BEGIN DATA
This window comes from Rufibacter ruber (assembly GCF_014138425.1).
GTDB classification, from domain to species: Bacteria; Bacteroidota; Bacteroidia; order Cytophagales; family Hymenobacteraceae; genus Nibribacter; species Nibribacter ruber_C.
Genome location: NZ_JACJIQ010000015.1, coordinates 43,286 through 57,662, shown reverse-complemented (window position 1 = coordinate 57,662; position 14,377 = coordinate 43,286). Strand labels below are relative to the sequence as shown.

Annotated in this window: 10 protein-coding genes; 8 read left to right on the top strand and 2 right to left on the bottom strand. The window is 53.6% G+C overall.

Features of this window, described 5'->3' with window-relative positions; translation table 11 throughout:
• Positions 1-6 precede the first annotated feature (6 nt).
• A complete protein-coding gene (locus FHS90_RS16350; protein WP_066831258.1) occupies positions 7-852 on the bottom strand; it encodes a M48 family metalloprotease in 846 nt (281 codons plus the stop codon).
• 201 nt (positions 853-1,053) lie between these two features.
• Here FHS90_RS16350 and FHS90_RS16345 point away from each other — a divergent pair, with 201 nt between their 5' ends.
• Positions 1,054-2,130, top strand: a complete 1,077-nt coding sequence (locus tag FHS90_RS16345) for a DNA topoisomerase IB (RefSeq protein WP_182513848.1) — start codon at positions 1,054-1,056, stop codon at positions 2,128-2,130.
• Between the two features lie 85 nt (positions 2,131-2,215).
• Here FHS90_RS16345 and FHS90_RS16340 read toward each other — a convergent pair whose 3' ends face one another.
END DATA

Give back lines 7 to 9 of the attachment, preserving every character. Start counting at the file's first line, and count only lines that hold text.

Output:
• A complete protein-coding gene (locus FHS90_RS16350; protein WP_066831258.1) occupies positions 7-852 on the bottom strand; it encodes a M48 family metalloprotease in 846 nt (281 codons plus the stop codon).
• 201 nt (positions 853-1,053) lie between these two features.
• Here FHS90_RS16350 and FHS90_RS16345 point away from each other — a divergent pair, with 201 nt between their 5' ends.